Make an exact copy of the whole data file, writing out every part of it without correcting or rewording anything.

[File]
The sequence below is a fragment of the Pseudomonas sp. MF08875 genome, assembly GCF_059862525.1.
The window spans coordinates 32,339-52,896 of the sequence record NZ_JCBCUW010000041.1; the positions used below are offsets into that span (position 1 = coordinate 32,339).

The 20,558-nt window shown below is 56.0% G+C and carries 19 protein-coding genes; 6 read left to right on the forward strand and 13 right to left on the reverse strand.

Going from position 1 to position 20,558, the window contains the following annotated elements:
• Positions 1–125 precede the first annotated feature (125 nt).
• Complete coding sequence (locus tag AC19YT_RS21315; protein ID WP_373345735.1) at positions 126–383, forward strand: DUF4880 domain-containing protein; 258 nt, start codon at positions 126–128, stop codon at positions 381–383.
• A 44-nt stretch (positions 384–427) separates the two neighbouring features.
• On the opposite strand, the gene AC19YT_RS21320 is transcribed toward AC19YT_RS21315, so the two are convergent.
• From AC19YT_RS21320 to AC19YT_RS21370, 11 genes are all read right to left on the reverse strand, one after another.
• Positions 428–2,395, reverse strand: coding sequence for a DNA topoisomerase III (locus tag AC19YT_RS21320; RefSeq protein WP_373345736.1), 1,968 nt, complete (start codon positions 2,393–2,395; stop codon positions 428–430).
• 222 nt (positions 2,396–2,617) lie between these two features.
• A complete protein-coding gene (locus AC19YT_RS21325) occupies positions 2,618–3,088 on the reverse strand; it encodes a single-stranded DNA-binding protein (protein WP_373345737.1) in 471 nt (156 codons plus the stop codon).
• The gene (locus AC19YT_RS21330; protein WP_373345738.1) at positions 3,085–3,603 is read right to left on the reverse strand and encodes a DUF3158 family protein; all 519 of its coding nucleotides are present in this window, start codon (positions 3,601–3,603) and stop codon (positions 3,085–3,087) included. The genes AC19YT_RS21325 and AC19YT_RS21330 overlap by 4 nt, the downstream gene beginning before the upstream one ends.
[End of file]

The sequence below is a fragment of the Pseudomonas sp. MF08875 genome, assembly GCF_059862525.1.
The window spans coordinates 32,339-52,896 of the sequence record NZ_JCBCUW010000041.1; the positions used below are offsets into that span (position 1 = coordinate 32,339).

The 20,558-nt window shown below is 56.0% G+C and carries 19 protein-coding genes; 6 read left to right on the forward strand and 13 right to left on the reverse strand.

Going from position 1 to position 20,558, the window contains the following annotated elements:
• Positions 1–125 precede the first annotated feature (125 nt).
• Complete coding sequence (locus tag AC19YT_RS21315; protein ID WP_373345735.1) at positions 126–383, forward strand: DUF4880 domain-containing protein; 258 nt, start codon at positions 126–128, stop codon at positions 381–383.
• A 44-nt stretch (positions 384–427) separates the two neighbouring features.
• On the opposite strand, the gene AC19YT_RS21320 is transcribed toward AC19YT_RS21315, so the two are convergent.
• From AC19YT_RS21320 to AC19YT_RS21370, 11 genes are all read right to left on the reverse strand, one after another.
• Positions 428–2,395, reverse strand: coding sequence for a DNA topoisomerase III (locus tag AC19YT_RS21320; RefSeq protein WP_373345736.1), 1,968 nt, complete (start codon positions 2,393–2,395; stop codon positions 428–430).
• 222 nt (positions 2,396–2,617) lie between these two features.
• A complete protein-coding gene (locus AC19YT_RS21325) occupies positions 2,618–3,088 on the reverse strand; it encodes a single-stranded DNA-binding protein (protein WP_373345737.1) in 471 nt (156 codons plus the stop codon).
• The gene (locus AC19YT_RS21330; protein WP_373345738.1) at positions 3,085–3,603 is read right to left on the reverse strand and encodes a DUF3158 family protein; all 519 of its coding nucleotides are present in this window, start codon (positions 3,601–3,603) and stop codon (positions 3,085–3,087) included. The genes AC19YT_RS21325 and AC19YT_RS21330 overlap by 4 nt, the downstream gene beginning before the upstream one ends.